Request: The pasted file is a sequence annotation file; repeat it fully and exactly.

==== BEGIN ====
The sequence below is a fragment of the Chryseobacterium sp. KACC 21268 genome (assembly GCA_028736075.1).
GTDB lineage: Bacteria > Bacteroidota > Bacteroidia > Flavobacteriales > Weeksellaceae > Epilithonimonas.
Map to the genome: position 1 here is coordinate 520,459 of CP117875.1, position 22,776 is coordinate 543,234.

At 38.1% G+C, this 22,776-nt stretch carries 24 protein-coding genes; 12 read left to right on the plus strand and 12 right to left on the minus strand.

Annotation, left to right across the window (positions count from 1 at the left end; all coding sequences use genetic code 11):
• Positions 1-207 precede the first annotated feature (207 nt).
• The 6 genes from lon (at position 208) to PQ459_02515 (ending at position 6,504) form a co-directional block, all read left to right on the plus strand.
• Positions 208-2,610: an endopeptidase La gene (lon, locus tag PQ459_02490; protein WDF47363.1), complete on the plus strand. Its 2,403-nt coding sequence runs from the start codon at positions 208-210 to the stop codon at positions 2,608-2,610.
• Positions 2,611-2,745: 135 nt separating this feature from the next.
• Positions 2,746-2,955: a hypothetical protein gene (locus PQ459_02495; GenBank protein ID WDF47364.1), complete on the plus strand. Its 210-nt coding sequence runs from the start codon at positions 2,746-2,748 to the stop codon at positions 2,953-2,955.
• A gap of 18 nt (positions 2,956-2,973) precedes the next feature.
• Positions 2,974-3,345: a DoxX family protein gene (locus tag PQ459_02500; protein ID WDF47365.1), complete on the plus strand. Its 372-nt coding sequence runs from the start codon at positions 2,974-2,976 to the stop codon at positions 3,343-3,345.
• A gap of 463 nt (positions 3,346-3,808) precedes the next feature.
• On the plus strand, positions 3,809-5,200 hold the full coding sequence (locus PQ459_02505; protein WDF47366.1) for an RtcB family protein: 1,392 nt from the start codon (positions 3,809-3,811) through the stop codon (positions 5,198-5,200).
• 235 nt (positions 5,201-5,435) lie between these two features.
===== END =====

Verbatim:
The sequence below is a fragment of the Chryseobacterium sp. KACC 21268 genome (assembly GCA_028736075.1).
GTDB lineage: Bacteria > Bacteroidota > Bacteroidia > Flavobacteriales > Weeksellaceae > Epilithonimonas.
Map to the genome: position 1 here is coordinate 520,459 of CP117875.1, position 22,776 is coordinate 543,234.

At 38.1% G+C, this 22,776-nt stretch carries 24 protein-coding genes; 12 read left to right on the plus strand and 12 right to left on the minus strand.

Annotation, left to right across the window (positions count from 1 at the left end; all coding sequences use genetic code 11):
• Positions 1-207 precede the first annotated feature (207 nt).
• The 6 genes from lon (at position 208) to PQ459_02515 (ending at position 6,504) form a co-directional block, all read left to right on the plus strand.
• Positions 208-2,610: an endopeptidase La gene (lon, locus tag PQ459_02490; protein WDF47363.1), complete on the plus strand. Its 2,403-nt coding sequence runs from the start codon at positions 208-210 to the stop codon at positions 2,608-2,610.
• Positions 2,611-2,745: 135 nt separating this feature from the next.
• Positions 2,746-2,955: a hypothetical protein gene (locus PQ459_02495; GenBank protein ID WDF47364.1), complete on the plus strand. Its 210-nt coding sequence runs from the start codon at positions 2,746-2,748 to the stop codon at positions 2,953-2,955.
• A gap of 18 nt (positions 2,956-2,973) precedes the next feature.
• Positions 2,974-3,345: a DoxX family protein gene (locus tag PQ459_02500; protein ID WDF47365.1), complete on the plus strand. Its 372-nt coding sequence runs from the start codon at positions 2,974-2,976 to the stop codon at positions 3,343-3,345.
• A gap of 463 nt (positions 3,346-3,808) precedes the next feature.
• On the plus strand, positions 3,809-5,200 hold the full coding sequence (locus PQ459_02505; protein WDF47366.1) for an RtcB family protein: 1,392 nt from the start codon (positions 3,809-3,811) through the stop codon (positions 5,198-5,200).
• 235 nt (positions 5,201-5,435) lie between these two features.